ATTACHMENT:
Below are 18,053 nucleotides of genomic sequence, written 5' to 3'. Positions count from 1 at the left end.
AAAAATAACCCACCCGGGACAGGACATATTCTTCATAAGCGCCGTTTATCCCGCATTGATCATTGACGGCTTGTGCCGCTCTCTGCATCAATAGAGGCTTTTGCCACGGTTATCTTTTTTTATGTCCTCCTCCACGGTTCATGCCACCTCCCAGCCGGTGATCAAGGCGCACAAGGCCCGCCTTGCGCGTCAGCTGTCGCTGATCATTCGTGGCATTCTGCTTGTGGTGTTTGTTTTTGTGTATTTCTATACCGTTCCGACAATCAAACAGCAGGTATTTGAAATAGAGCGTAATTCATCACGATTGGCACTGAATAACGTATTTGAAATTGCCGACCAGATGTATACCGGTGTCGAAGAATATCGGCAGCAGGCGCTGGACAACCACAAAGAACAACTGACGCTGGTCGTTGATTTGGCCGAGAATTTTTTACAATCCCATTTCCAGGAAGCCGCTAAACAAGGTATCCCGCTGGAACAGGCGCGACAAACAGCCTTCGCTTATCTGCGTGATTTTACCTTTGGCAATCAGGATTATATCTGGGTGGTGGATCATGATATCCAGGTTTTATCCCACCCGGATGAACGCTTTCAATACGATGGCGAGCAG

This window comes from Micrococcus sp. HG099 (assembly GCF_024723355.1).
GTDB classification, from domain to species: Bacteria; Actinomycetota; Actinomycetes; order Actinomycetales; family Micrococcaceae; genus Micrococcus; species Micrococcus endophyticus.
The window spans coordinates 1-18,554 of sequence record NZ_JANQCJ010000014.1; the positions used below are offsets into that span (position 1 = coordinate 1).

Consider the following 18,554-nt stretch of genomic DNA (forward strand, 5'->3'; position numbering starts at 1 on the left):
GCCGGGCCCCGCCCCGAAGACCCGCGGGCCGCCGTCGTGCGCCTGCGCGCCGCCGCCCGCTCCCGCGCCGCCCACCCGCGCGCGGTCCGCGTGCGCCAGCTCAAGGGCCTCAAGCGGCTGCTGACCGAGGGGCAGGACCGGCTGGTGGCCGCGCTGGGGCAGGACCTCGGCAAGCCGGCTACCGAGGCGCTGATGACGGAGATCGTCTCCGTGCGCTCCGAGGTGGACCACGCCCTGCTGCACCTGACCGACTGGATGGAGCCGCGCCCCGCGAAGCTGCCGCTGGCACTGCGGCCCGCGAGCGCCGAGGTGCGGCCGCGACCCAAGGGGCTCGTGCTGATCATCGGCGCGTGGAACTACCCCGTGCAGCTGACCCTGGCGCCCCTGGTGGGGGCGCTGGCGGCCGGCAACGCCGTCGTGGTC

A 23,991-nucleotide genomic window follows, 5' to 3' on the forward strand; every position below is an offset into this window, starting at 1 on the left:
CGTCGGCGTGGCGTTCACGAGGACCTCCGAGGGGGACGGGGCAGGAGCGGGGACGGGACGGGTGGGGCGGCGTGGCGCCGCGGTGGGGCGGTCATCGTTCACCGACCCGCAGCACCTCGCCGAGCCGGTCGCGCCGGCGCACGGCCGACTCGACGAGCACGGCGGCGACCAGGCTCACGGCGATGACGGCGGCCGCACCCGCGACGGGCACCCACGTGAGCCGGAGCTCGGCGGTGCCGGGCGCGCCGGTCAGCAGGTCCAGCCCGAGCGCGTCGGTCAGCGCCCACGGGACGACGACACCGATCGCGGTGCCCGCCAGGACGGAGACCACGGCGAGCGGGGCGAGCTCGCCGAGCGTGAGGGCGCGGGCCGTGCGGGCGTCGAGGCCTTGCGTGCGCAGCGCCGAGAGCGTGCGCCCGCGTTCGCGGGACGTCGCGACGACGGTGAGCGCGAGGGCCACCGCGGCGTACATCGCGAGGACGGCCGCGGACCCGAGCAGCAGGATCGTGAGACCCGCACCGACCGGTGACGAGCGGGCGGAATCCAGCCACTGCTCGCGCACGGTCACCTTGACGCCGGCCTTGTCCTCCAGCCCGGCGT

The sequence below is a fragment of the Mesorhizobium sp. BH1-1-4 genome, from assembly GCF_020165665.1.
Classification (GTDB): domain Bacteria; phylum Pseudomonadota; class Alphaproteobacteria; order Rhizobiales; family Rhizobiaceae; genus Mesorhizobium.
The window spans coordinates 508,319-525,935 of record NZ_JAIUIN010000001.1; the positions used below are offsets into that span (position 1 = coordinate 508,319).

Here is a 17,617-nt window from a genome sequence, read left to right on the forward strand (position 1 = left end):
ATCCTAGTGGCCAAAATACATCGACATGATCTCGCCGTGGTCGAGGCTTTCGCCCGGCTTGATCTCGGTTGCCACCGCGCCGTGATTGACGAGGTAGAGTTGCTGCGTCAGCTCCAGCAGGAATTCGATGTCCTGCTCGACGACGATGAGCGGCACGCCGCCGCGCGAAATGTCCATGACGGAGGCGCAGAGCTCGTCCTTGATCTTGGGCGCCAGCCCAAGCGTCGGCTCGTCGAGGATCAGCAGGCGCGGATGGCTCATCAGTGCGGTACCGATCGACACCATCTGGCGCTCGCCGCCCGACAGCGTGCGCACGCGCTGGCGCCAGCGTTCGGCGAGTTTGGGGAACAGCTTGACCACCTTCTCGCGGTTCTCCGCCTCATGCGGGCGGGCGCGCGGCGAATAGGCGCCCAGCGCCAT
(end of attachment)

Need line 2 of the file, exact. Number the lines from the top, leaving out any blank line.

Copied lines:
AAAAATAACCCACCCGGGACAGGACATATTCTTCATAAGCGCCGTTTATCCCGCATTGATCATTGACGGCTTGTGCCGCTCTCTGCATCAATAGAGGCTTTTGCCACGGTTATCTTTTTTTATGTCCTCCTCCACGGTTCATGCCACCTCCCAGCCGGTGATCAAGGCGCACAAGGCCCGCCTTGCGCGTCAGCTGTCGCTGATCATTCGTGGCATTCTGCTTGTGGTGTTTGTTTTTGTGTATTTCTATACCGTTCCGACAATCAAACAGCAGGTATTTGAAATAGAGCGTAATTCATCACGATTGGCACTGAATAACGTATTTGAAATTGCCGACCAGATGTATACCGGTGTCGAAGAATATCGGCAGCAGGCGCTGGACAACCACAAAGAACAACTGACGCTGGTCGTTGATTTGGCCGAGAATTTTTTACAATCCCATTTCCAGGAAGCCGCTAAACAAGGTATCCCGCTGGAACAGGCGCGACAAACAGCCTTCGCTTATCTGCGTGATTTTACCTTTGGCAATCAGGATTATATCTGGGTGGTGGATCATGATATCCAGGTTTTATCCCACCCGGATGAACGCTTTCAATACGATGGCGAGCAG